Tuesday, August 20, 2013

Tech Time ::: Adobe Creative Cloud

Photo: Adobe.com (splash page when I log in)

Unlike most in my field, and unlike my typical "must have the newest of the new" behavior, when it comes to my graphic software, I am a bit of a holdout. In most cases that works out fine for me, as I don't need the newest variants, the ones I have that are maybe a version or two behind work great for me.

However, when the company providing the industry-standard software, in this case Adobe, decides to no longer support the hard-copy variant of the software and ceases to sell the hard-copy in stores anymore, naturally one begins to panic. Should I lay out the insane amount of cash it costs and get the current version on disc before it's gone? Should I just go with the newest digital variant and get used to it now since that's the way it's going?  Can my computer even run it being not brand new? And when I get the newest variant, will I be so far behind that I face a steep learning curve (answer to that last one? Usually!)

After what seemed like an eternal war between good and evil, and was really only an interal discussion that was about 5 months long, and probably made me look nuts to anyone watching me argue with myself over and over, I finally just bit the bullet and went with the online option::: Adobe CreativeCloud.  Not without a hiccup or two, being that my machines are not brand new, and despite really only being a couple years old were already seemingly outdated considering the specs required to run this software.

Photo: Plan offerings on Adobe.com, shown through my account page

Pricewise the CreativeCloud per year is about $600--based on Creative Cloud complete plan — US $49.99 per month billed monthly with annual plan (there are other plans that are cheaper if you are upgrading from a current version of CreativeSuite.) I am sure that will go up with time with little useful competition (is anyone still using Quark?) That is a significant savings compared to the hard-copy variant which is over $1,800 up front for the version I would need.  Yes, that's a one-time fee for the hard copy, but considering how often the new versions come out, they do end up evening out, for me anyway, since I'd need new in a few years. For other folks who need to be more current more often, this will probably be interesting to follow.  Engadget has some numbers in the "math" section of it's outlay about CreativeCloud.

The pros of going with CreativeCloud are plentiful, but primarily for me, include always having the newest version right when it's out (assuming I can run it) and having more software titles available to me than I'd get if I bought just the hard copies. It allowed me to try out new software I would never have jumped into prior to now because I would not have shelled the money out on them before if they didn't come with the software package I bought.  I also don't have to risk loss or theft of a disc or serial.  Any new updates to each software title sends me a little alert on my machine and I can click the little CreativeCloud logo and a drop down menu will show me what I have available to update. I have been surprised that in the few months I've been using this that my programs have had several updates.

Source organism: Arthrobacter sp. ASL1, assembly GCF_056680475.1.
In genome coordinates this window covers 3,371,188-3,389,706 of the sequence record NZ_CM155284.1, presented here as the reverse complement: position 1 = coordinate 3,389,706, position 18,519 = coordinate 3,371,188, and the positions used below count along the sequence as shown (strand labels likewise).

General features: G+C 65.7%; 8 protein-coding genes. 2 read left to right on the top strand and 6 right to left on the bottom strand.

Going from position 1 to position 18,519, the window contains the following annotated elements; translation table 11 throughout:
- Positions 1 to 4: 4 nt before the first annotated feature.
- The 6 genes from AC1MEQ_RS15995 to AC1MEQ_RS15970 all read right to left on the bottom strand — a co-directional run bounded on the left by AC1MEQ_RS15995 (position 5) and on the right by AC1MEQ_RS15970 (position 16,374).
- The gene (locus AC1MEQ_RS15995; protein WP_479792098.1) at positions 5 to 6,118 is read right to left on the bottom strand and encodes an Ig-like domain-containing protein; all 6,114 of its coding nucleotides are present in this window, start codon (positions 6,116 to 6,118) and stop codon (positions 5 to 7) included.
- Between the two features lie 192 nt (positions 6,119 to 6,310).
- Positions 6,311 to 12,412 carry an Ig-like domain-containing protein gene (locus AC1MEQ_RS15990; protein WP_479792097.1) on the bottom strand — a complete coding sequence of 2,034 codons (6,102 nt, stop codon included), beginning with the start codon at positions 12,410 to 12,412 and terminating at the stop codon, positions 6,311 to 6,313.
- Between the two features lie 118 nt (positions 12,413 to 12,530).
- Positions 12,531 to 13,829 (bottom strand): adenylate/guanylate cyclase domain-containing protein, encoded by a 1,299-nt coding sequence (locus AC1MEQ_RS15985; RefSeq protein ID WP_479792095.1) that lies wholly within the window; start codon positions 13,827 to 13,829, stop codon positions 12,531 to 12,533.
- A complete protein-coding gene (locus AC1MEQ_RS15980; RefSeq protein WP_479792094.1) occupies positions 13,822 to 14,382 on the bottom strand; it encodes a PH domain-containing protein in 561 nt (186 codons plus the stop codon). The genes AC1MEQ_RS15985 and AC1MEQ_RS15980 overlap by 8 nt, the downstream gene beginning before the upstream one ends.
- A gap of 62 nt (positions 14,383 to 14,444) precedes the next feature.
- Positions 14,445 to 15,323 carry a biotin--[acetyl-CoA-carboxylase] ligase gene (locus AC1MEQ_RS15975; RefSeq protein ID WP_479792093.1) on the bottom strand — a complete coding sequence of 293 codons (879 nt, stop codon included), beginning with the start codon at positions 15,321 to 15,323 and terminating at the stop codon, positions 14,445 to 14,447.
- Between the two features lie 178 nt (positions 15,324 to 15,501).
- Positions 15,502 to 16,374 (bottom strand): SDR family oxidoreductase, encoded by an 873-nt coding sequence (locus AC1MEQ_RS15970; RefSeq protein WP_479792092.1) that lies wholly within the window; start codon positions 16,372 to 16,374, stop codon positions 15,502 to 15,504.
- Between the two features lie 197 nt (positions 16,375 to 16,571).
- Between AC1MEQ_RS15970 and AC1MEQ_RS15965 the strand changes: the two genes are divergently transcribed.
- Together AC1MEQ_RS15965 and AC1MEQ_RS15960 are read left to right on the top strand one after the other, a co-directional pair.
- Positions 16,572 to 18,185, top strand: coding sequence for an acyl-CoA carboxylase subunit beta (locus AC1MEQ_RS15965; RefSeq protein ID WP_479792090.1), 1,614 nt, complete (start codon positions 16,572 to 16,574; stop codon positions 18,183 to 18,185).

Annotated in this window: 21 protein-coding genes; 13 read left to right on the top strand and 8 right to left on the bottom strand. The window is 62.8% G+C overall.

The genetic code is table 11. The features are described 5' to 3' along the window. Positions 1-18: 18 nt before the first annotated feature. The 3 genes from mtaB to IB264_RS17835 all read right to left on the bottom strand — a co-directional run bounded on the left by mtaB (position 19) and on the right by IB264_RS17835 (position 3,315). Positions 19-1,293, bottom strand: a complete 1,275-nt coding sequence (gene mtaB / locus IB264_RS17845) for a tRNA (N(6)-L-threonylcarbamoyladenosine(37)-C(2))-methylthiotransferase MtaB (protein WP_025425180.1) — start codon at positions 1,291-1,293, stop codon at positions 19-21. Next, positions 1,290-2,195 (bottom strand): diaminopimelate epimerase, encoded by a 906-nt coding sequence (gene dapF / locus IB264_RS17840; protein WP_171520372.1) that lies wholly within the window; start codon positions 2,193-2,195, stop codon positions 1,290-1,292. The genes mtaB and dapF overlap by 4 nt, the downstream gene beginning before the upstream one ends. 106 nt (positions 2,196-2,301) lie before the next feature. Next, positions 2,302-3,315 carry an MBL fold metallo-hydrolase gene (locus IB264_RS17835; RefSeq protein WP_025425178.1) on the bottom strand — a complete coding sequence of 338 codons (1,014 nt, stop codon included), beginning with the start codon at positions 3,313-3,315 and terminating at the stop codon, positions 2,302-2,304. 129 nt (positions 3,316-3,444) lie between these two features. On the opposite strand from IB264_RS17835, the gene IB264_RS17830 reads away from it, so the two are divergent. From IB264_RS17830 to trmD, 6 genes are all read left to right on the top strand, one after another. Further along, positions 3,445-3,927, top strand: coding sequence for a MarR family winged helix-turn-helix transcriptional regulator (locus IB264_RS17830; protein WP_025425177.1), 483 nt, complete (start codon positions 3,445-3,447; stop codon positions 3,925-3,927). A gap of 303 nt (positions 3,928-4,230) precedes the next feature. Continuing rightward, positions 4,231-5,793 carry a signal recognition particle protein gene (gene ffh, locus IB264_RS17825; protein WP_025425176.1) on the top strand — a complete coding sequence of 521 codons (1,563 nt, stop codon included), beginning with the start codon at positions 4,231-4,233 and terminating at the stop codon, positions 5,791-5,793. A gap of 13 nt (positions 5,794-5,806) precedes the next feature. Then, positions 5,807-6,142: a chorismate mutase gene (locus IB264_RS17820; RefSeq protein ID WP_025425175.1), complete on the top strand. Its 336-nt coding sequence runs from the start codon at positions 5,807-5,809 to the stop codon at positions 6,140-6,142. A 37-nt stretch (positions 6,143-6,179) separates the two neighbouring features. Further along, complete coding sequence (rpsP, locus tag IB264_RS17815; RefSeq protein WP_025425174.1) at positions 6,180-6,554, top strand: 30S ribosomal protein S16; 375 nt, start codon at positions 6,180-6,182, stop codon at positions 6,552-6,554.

A shot of the dropdown menu from my top menubar

The cons are that it's a subscription based service, you're stuck with the online option and what happens if something goes wrong or a program won't download or install, then what? Another con for me is that you don't have a hard copy of the programs, just the downloadable format, and if you don't upgrade your machine frequently, and you're already on the cusp of outdated, you can only run the last version of the software for a year after the newest one comes out, which pretty much forces you to buy the newest machine more frequently.  If you do end up needing a new machine, or upgrading your machine, it's simple to download new copies, however.  It still kind of reeks of collusion...but what doesn't anymore.  Clearly I am not the only one with this set of concerns, or really any concerns since there is a significant backlash about Adobe's choice to move forward with doing away with anything but the subscription online model.

I primarily use Adobe Acrobat® XI Pro, Adobe Dreamweaver® CC, Adobe Illustrator® CC, Adobe InDesign® CC and Adobe Photoshop CC, but going with this option opened me up to a few new ones I haven't really dabbled in, Adobe Muse CC, Adobe Photoshop Lightroom 5, Adobe After Effects® CC and Adobe Fireworks® CS6.  I have only tinkered in them for a few minutes each so far, but they seem pretty interesting.  Hopefully I can carve out some time one evening to actually sit and explore, and watch some of the online tutorials they offer in the CreativeCloud "Learn" tab to figure out how to really use them.

Photo: A cropped screenshot of my "Download Center", 
showing some of the offerings available to me.

Since making the switch I have, thankfully, had no issues, other than the aforementioned learning curve from being a few versions behind. But as usual, I have caught up and caught on and found a few new features I liked, and found where the moved my beloved regular commands.

I do get the backlash about not offering a hard copy anymore, because forcing a subscription on people without any other option in a monopoly is really asking for it.  But considering there really is nothing viable in comparison, and you get a lot for that price, it's really not a horrible trade-off.  Sadly, we kind of have no choice to accept it, they're not going to go backwards despite the petitions against this online only option.

Are you a CreativeSuite, erm, CreativeCloud user? What are your favorite aspects of this product? Or are you clinging to your hard copy?

Be sure to follow according to ame on 
Twitter ::: Facebook ::: Instagram ::: Pinterest  ::: Bloglovin'

No comments:

Post a Comment

What do you think?